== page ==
Effects of Container Density and Plant Water Stress on Growth and Cold Hardiness of Douglas-fir Seedlings
Abstract:Four thousand Douglas-fir seedlings were grown in a greenhouse for 5 months in 45 ml plastic containers at densities of 270, 540, 810, and 1080 plants m-2. Those grown at lower densities were shorter and thicker stemmed with greater shoot and root dry weights, reduced leaf-water contents, and lower shoot-root ratios; they also exhibited a greater degree of cold hardiness. Compared with densely grown seedlings, those at low densities also received ten times more photosynthetically active radiation on their lower needles; their average midday water potential was three bars lower, and the average daytime soil temperature was 3°C higher. Lowering the xylem water potential of high-density seedlings from -6.5 to -12 bars by restricting watering during the growth period increased their subsequent ability to cold-harden, but decreased shoot and root growth and accelerated bud-set. Forest Sci. 22:167-172.
Document Type: Journal Article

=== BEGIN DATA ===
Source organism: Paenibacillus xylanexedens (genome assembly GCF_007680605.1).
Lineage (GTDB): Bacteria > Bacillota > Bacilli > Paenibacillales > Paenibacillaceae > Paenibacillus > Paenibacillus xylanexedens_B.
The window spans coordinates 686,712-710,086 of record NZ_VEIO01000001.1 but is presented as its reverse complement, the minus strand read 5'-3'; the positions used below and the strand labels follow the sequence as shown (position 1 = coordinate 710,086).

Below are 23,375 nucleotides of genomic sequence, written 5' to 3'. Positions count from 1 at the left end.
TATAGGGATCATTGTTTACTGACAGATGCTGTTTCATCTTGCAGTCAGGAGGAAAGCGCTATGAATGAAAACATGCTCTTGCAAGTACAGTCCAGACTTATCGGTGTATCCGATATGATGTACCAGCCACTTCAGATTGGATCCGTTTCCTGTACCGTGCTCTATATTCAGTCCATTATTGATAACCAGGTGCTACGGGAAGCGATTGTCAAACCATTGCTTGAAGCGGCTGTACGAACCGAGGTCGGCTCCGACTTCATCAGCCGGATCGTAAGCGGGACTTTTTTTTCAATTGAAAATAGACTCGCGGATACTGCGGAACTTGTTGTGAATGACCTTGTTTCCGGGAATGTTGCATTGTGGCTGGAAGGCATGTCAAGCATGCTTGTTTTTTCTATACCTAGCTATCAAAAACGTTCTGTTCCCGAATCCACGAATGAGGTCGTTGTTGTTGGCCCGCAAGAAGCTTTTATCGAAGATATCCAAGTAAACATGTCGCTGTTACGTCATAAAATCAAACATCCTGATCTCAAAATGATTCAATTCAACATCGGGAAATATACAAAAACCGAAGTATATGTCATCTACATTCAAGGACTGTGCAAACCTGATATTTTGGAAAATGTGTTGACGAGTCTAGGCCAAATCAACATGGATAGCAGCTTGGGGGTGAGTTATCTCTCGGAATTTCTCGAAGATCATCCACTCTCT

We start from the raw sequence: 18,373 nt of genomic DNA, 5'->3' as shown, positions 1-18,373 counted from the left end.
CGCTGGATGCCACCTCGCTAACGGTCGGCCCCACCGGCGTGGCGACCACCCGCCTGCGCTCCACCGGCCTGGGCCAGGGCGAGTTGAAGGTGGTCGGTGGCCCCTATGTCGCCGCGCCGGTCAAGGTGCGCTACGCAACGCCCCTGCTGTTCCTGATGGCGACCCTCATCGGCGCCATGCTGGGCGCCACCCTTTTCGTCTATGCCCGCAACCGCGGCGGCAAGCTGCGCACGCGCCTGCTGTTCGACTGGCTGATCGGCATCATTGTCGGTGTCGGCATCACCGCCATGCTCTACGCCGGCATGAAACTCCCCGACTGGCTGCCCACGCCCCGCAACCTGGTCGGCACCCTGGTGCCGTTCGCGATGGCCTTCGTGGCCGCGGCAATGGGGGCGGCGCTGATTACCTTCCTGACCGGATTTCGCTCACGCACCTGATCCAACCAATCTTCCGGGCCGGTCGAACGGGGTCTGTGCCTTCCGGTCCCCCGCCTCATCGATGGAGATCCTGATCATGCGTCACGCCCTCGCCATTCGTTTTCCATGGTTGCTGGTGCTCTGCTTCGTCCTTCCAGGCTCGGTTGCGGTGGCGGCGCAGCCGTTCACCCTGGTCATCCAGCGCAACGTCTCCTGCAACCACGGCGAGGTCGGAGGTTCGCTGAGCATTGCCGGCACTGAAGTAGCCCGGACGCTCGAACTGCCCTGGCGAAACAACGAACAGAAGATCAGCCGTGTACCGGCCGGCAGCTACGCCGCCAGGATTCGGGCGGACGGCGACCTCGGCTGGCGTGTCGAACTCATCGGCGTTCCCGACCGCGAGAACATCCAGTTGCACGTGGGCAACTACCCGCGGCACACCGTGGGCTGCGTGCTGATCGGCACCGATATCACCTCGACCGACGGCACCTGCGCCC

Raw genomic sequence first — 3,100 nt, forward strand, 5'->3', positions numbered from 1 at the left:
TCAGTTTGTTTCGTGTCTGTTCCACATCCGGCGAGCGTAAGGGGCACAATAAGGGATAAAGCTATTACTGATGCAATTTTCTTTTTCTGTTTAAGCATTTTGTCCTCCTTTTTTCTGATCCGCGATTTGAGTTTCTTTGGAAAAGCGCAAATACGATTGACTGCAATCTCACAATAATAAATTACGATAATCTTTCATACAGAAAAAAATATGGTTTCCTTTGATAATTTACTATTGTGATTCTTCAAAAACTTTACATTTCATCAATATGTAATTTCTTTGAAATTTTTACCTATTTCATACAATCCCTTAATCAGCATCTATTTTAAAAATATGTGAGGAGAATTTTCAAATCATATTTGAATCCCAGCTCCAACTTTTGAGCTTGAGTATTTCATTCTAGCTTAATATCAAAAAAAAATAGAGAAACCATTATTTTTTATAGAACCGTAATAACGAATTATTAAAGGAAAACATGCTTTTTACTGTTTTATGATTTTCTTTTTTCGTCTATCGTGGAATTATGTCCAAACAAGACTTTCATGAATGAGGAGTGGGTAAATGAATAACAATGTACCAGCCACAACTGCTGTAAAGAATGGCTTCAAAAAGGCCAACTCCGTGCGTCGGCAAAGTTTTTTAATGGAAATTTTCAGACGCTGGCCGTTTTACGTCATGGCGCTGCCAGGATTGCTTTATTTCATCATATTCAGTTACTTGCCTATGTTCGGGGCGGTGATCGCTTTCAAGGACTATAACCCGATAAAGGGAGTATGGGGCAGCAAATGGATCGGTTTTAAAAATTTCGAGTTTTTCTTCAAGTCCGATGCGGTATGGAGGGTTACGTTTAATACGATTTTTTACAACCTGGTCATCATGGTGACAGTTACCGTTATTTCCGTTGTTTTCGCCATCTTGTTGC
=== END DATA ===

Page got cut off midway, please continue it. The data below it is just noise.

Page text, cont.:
Affiliations: Forest Nursery Ecologist, Forestry Research Center, Weyerhaeuser Company, 505 North Pearl Street, Centralia, Washington 98531
Publication date: June 1, 1976
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- Forest Science is a peer-reviewed journal publishing fundamental and applied research that explores all aspects of natural and social sciences as they apply to the function and management of the forested ecosystems of the world. Topics include silviculture, forest management, biometrics, economics, entomology & pathology, fire & fuels management, forest ecology, genetics & tree improvement, geospatial technologies, harvesting & utilization, landscape ecology, operations research, forest policy, physiology, recreation, social sciences, soils & hydrology, and wildlife management.
Forest Science is published bimonthly in February, April, June, August, October, and December.
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